Aha! For Vennari, who is supposedly hearing this third-hand, without the benefit of anything in print, that is “dead proof right there!” As Gruner also points out during the interview, if Siri had truly been elected and accepted, thereby becoming pope, he could have told them the details, since the pope, and only the pope, is free to reveal what occurred during the conclave. The fact that Siri could not say more settles it, in their estimation.
But does it really? We say no. For one thing, besides failing to cite Remy by name, Gruner ignores that author’s conclusion, which contradicts his and Vennari’s! Though we wonder: has Gruner even read Remy’s article? While one might think he has, he doesn’t say so. With such a serious matter at hand, we should not assume. So let us take a closer look. In his piece, Remy starts by citing yet another article by Prince Scotersco, cousin of Prince Borghese, president of the 1963 conclave which produced Paul VI. The Prince writes that during the Conclave, a Cardinal left the Sistine Chapel and met with secret elements who, hearing Cardinal Siri had just been elected, said “the persecutions against the Church would continue at once.” So his eminence returned to the conclave, and Montini was elected instead.
Remy goes on to say that he heard the same story from Monsieur de la Franquerie, who was in contact with persons “well aware of these facts.” This resulted in the two of them, accompanied by a third friend, visiting Cardinal Siri in May of 1984. When the question was presented to their host regarding the above mentioned prelate, whom Remy identifies as Cardinal Tisserant, leaving the Conclave, Siri’s response was “clear, precise, firm and unquestionable: ‘No, no one left the Conclave.’ ” Of course he could not report what might have happened behind his back. But, as Remy reports, “What retained our attention was this firmness, this categorical NO of the Cardinal.”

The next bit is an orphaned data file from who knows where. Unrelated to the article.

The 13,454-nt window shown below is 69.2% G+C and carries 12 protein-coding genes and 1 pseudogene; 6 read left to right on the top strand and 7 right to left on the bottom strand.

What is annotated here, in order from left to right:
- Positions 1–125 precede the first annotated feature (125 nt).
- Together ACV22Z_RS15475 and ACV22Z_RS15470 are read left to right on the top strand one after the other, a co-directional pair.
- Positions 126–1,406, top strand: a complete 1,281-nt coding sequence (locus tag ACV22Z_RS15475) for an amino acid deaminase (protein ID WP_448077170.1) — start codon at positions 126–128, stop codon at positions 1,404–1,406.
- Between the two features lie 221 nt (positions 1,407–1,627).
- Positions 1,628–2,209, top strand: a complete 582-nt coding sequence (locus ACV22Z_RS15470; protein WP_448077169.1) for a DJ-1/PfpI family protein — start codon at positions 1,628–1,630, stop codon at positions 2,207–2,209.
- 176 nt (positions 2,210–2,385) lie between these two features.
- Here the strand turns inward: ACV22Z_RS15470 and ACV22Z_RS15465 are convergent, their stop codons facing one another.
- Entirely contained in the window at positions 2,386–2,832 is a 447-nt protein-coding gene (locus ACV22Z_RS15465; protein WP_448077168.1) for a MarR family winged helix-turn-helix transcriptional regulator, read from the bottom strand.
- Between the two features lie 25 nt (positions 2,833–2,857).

Later, however, when asked whether he had been elected pope, Siri’s reaction was “completely different.”
…He started by remaining silent for a long time, then raised his eyes to heaven with a rictus of suffering and pain, joined his hands and said, weighing each word with gravity: “I am bound by the secret.” Then, after a long silence, heavy for us all, he said again: “I am bound by the secret. This secret is horrible. I would have books to write about the different conclaves. Very serious things have taken place. But I can say nothing.”
Let’s think about it. If he had not been elected pope he would have said so with as much promptness and firmness as he had replied to the preceding question. As he had been elected, he could not say so, as he was bound by the secret, and as he could not lie, he took refuge behind this secret.